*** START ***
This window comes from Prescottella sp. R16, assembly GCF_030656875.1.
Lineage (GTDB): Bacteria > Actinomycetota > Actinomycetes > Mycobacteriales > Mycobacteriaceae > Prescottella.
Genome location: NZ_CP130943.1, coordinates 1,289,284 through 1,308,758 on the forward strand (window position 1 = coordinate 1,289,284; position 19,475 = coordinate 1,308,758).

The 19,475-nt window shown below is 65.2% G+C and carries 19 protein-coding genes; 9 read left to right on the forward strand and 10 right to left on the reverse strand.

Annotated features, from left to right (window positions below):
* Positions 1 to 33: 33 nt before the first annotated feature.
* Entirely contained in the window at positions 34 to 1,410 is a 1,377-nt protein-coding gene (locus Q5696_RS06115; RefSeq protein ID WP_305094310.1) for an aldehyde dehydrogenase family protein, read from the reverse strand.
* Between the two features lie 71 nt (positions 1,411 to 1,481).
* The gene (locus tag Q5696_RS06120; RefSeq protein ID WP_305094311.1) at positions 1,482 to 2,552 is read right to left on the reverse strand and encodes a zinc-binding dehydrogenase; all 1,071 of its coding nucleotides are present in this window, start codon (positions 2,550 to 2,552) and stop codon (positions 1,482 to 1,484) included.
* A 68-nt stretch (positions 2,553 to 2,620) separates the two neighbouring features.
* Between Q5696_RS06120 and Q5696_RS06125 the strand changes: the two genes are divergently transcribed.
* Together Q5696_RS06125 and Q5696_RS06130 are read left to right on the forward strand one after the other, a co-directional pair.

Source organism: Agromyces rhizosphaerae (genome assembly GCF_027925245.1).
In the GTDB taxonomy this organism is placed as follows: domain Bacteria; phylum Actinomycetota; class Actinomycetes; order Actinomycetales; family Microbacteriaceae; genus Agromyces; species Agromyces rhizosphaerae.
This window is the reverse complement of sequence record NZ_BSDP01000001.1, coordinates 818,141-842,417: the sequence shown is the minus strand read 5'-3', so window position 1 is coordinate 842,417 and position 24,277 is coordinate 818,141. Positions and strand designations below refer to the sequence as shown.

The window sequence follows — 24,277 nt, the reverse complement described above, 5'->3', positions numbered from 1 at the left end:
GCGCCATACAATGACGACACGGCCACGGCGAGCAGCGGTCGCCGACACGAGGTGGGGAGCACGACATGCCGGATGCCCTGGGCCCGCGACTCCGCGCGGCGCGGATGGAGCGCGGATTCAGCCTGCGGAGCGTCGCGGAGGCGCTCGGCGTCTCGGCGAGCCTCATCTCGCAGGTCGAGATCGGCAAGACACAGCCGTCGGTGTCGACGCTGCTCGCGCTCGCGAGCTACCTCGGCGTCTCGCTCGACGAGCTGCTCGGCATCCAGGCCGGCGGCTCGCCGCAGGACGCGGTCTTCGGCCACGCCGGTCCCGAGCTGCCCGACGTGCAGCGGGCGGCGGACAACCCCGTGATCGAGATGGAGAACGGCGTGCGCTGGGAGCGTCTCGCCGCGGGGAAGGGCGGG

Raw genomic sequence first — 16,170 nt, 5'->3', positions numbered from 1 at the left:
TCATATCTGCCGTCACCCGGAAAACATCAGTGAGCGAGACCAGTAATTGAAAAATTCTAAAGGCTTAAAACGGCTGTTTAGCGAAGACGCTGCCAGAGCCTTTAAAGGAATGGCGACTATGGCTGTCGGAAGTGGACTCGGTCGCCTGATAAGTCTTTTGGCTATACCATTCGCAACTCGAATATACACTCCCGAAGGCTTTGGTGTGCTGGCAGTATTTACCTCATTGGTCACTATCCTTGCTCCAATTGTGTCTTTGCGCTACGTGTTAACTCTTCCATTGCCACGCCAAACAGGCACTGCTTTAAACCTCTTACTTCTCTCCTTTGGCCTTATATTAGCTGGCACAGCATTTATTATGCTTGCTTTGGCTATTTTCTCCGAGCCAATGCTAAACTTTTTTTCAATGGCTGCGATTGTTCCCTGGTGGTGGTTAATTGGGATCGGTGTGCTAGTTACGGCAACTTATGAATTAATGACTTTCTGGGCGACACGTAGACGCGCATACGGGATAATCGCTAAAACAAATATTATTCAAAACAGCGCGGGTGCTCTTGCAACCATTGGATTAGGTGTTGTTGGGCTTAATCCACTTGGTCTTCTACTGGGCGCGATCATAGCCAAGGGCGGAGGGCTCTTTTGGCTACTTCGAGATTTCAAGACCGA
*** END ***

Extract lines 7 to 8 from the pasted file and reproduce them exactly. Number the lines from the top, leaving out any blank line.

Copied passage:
* Entirely contained in the window at positions 34 to 1,410 is a 1,377-nt protein-coding gene (locus Q5696_RS06115; RefSeq protein ID WP_305094310.1) for an aldehyde dehydrogenase family protein, read from the reverse strand.
* Between the two features lie 71 nt (positions 1,411 to 1,481).